She told us that since most of her congressional colleagues do not come from a health care background, it's important that we educate them about what our patients need. She also said that with the number of nurses we have in our country, nurses could make a huge impact on our healthcare system.

Capitol Idea

We ended our first visit to Washington, DC, by meeting Lois Capps (D-CA), the founder and co-chair of the 91-member House Nursing Caucus and the sponsor of the Nurse Reinvestment Act, which was signed into law in 2002.

Capps had heard about Teri's op-ed, and agreed to meet with us while we were on Capitol Hill.

During our meeting we talked about Mills' idea, and asked Rep. Capps to sponsor a bill establishing the Office of the National Nurse.

Capps liked the idea, and introduced the National Nurse Act on March 8. In a press release from her office, Capps said:

"Establishing an Office of the National Nurse is a way to improve public awareness of health issues and the role of nurses in improving healthcare. A National Nurse would be a tremendous advocate for nursing issues at a time when our profession faces growing demands for its skills and an increasing shortage of qualified personnel to meet those challenges. I hope that Congress will embrace this concept so we can raise the profile of nurses in our public health debates and improve the quality of public health in this country."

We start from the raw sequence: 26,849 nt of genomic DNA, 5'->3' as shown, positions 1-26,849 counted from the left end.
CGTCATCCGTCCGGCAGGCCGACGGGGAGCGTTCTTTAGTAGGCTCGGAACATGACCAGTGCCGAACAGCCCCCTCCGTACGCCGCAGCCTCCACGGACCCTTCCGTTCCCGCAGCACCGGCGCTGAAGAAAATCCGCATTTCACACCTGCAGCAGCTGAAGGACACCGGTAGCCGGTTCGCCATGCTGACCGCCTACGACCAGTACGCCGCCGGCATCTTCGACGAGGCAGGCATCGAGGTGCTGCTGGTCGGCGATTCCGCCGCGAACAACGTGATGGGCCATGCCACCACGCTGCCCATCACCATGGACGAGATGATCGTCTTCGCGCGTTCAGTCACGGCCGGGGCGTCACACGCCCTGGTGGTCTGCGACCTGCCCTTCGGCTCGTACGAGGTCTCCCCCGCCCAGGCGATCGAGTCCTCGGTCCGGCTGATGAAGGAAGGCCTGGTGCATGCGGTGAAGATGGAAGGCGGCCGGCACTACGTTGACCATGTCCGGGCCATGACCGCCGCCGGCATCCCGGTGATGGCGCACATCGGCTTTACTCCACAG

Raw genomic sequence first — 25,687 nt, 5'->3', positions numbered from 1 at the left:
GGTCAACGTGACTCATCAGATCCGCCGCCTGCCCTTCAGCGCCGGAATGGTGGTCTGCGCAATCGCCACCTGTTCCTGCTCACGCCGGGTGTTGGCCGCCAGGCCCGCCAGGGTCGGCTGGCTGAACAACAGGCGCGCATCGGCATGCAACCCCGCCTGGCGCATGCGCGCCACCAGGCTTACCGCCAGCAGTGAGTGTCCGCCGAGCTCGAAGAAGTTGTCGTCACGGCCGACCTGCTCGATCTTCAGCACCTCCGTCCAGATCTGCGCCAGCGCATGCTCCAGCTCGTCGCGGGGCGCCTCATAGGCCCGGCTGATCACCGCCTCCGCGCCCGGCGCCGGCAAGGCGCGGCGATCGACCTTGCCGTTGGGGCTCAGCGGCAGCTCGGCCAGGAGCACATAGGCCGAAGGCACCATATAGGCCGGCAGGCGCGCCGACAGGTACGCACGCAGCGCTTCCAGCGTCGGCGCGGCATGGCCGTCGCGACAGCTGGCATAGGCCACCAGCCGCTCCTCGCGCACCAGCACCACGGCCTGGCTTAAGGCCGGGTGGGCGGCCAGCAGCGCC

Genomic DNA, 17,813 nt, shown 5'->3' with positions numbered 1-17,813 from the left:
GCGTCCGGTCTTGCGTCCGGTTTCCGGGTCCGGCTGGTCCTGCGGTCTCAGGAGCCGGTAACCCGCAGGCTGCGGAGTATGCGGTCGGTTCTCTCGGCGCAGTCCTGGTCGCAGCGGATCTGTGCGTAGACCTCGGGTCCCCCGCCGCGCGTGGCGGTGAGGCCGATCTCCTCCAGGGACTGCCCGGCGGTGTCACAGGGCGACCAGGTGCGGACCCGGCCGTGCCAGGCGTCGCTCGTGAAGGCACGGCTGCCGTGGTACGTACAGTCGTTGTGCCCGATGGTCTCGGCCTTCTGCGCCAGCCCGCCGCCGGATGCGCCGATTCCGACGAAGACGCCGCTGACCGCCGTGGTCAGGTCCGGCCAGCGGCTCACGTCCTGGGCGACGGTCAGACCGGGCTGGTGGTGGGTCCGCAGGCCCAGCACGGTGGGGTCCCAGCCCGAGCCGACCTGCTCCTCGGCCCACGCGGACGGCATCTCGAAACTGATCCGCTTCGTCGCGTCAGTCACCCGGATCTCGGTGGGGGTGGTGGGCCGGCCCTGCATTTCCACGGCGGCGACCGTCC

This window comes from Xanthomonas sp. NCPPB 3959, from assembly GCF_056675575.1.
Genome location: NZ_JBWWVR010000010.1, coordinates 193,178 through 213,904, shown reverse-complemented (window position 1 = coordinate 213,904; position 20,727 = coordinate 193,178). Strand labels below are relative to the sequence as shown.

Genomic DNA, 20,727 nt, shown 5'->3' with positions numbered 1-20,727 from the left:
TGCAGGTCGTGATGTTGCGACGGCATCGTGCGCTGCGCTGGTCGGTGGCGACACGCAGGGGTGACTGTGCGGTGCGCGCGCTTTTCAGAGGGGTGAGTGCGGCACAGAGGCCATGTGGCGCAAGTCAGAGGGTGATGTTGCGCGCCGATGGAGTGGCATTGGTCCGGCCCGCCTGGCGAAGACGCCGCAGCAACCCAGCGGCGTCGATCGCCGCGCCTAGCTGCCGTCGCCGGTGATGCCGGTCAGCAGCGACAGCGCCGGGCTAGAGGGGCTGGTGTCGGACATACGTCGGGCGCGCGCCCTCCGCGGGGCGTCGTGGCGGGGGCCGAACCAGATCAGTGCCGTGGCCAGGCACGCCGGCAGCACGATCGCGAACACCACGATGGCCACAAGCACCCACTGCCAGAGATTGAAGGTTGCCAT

Nurses Know Healthcare

Since making my decision to become involved in improving the health of our nation, the National Nurse Team members have made three trips to Washington, DC, and support for the bill keeps growing.

I've learned that lawmakers really do listen to nurses. Nurses from every educational background are viewed as an authority on healthcare, and members of Congress and their staff members want to hear what we have to say.

Congressional members view nurses as honest and ethical, and as a group without a hidden political agenda. At the time of this writing, the bill has 32 co-sponsors, and there is bipartisan support for the bill.

Don't be afraid to jump into, and start working for causes you believe in. It's not only your right as an American; it's your duty. Working together, nurses can make a difference.

To learn more about the National Nurse Act, log on to

Therese Polick is a registered nurse and freelance writer based in Bryantown, MD.

Grassroots Nursing

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I was recently fired from my contract position in the Employee Health offfice of Children's Hospital. As a nurse and a member of society, I had concernes about the H1N1 vaccine, as did my colleagues. After countless hours of research and a gut feeling, I went to my supervisor to voice my opinion. I was met with strict opposition about my concerns and later terminated because I did not want to administer a vaccine to my peers that I knew to be unsafe and untested. Thank you for giving me the opportunity to be a voice for those who afraid to speak out. God Bless.

Carla Johnson,  LPNJanuary 13, 2010
Birmingham, AL